English-language press: ‘Peace process,’ limp cigarettes

Middle East peacemaking efforts and the lingering aftermath of last month’s sectarian killings in Upper Egypt were the themes this week in much of the English-language media’s regional coverage.

Palestinian Authority President Mahmoud Abbas came to Cairo to meet with President Hosni Mubarak. Abbas didn’t have many optimistic things to say about the state of the peace negotiations or America’s role, but he did praise Egypt’s longstanding efforts to bring about a reconciliation between Abbas’ Fatah faction and Hamas, which controls the Gaza Strip.

The Palestinian reconciliation talks have also basically gone nowhere, but it might still not be too late for progress. This week’s sign of possible hope was when senior Abbas deputy Nabil Shaath made a surprise visit to Gaza.

Israel, meanwhile, was busy trading angry quotes with Syria, thanks to belligerent comments from Foreign Minister Avigdor Lieberman–perhaps the least diplomatic professional diplomat in modern history.

In other news, two Egyptian journalists were reprimanded by the local Journalists Syndicate for the professional crime of meeting with the Israeli ambassador last year; and a deal to increase Egyptian natural gas exports to Israel appears set to take effect.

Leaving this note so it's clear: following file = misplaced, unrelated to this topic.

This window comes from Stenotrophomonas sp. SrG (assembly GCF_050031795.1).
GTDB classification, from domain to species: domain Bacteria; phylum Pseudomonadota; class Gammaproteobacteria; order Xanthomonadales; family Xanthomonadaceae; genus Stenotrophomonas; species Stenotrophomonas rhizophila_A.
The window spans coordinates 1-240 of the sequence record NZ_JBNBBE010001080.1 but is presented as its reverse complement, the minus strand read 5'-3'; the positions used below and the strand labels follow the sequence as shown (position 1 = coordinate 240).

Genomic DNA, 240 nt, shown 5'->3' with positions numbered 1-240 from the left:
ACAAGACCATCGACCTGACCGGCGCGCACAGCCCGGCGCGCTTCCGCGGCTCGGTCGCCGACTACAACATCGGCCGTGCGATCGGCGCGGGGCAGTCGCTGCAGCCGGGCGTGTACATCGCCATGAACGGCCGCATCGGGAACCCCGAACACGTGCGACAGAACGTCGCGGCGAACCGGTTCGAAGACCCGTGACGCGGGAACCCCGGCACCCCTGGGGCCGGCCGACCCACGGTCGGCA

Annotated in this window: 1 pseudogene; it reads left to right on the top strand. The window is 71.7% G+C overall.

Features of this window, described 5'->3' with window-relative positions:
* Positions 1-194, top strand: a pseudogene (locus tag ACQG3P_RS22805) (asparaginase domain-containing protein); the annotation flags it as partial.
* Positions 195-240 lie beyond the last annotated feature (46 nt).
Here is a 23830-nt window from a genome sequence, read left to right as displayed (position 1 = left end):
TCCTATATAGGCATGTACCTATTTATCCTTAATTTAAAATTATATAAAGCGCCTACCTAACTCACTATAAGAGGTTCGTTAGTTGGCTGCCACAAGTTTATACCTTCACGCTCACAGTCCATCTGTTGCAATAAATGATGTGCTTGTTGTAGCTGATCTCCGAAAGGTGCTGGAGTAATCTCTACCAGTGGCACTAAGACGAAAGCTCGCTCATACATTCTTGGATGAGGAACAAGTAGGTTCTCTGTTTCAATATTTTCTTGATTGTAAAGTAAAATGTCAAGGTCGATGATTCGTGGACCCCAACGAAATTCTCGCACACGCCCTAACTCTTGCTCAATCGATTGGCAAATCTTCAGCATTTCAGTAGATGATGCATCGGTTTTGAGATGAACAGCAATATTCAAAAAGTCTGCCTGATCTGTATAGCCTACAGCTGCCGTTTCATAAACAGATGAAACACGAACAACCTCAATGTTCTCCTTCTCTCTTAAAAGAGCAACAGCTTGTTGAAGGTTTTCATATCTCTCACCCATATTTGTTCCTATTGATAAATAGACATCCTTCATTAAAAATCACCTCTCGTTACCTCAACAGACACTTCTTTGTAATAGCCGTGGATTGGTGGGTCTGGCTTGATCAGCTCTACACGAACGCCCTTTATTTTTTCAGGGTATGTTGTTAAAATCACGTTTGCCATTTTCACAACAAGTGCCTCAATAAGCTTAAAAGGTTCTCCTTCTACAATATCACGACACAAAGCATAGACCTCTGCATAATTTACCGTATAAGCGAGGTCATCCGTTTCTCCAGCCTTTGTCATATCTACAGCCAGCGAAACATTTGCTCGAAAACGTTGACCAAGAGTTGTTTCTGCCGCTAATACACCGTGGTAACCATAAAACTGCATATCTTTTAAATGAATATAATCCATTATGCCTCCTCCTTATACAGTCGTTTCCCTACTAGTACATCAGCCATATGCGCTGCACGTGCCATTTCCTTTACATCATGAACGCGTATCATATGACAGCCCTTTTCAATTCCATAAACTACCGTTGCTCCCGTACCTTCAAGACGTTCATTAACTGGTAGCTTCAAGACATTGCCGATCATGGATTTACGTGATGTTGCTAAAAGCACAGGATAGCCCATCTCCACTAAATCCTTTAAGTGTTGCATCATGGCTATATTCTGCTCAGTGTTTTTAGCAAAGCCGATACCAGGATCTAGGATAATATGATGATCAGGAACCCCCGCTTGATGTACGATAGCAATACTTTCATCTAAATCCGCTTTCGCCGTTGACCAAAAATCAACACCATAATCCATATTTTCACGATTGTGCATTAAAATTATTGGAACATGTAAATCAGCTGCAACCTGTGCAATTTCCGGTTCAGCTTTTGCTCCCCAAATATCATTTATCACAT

The Los Angeles Times weighed in on the state of Muslim-Christian relations post-Naga Hammadi, reporting that “tolerance has ebbed and tensions have multiplied,” between the two communities. The recent restoration and reopening of St. Anthony’s Monastery–reputed to be one of the oldest monasteries in the world–also received coverage.

Meanwhile IRIN, the United Nations’ news agency, focused on a new law on organ transplants which is due to come into force within a few weeks. The law, which establishes new regulations for all organ donations and bans live donations to non-family members, is designed to “curb Egypt’s booming illicit trade in human organs,” according to IRIN.

The Abu Dhabi-based newspaper The National drew attention to new cigarette warning labels that aim below the belt at Egyptian men. And the Christian Science Monitor wrote about a new internet radio station that targets divorced Egyptian women.

The Guardian ran an article on Egyptian billionaire Samih Sawiris (whose brother is part owner of Al-Masry Al-Youm) and his potential ambition to join a takeover of the venerable London newspaper the Independent.

And finally, from the “probably not true but too funny to ignore” file, here’s the tale of a Pakistani diplomat with the funniest name (to Arabs at least) in history. According to our sources, the diplomat is real and that is indeed his name, but he was never posted to Saudi Arabia.

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